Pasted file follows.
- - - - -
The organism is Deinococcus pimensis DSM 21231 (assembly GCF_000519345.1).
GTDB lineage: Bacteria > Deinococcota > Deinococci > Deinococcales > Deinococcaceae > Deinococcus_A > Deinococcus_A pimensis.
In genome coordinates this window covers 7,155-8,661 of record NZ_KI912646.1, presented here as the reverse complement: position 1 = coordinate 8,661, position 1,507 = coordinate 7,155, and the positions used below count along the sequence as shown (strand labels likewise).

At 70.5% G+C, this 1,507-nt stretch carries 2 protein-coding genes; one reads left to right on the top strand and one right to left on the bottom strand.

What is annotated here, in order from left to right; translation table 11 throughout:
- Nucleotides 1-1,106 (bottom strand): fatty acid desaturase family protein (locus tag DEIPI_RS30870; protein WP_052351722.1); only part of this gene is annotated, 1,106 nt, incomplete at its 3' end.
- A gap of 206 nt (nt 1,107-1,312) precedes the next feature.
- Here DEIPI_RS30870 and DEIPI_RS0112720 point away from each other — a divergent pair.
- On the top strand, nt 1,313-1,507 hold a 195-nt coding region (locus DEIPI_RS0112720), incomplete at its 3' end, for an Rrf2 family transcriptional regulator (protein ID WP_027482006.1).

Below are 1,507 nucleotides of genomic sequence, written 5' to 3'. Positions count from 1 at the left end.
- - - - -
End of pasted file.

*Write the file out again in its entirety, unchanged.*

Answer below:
The organism is Deinococcus pimensis DSM 21231 (assembly GCF_000519345.1).
GTDB lineage: Bacteria > Deinococcota > Deinococci > Deinococcales > Deinococcaceae > Deinococcus_A > Deinococcus_A pimensis.
In genome coordinates this window covers 7,155-8,661 of record NZ_KI912646.1, presented here as the reverse complement: position 1 = coordinate 8,661, position 1,507 = coordinate 7,155, and the positions used below count along the sequence as shown (strand labels likewise).

At 70.5% G+C, this 1,507-nt stretch carries 2 protein-coding genes; one reads left to right on the top strand and one right to left on the bottom strand.

What is annotated here, in order from left to right; translation table 11 throughout:
- Nucleotides 1-1,106 (bottom strand): fatty acid desaturase family protein (locus tag DEIPI_RS30870; protein WP_052351722.1); only part of this gene is annotated, 1,106 nt, incomplete at its 3' end.
- A gap of 206 nt (nt 1,107-1,312) precedes the next feature.
- Here DEIPI_RS30870 and DEIPI_RS0112720 point away from each other — a divergent pair.
- On the top strand, nt 1,313-1,507 hold a 195-nt coding region (locus DEIPI_RS0112720), incomplete at its 3' end, for an Rrf2 family transcriptional regulator (protein ID WP_027482006.1).

Below are 1,507 nucleotides of genomic sequence, written 5' to 3'. Positions count from 1 at the left end.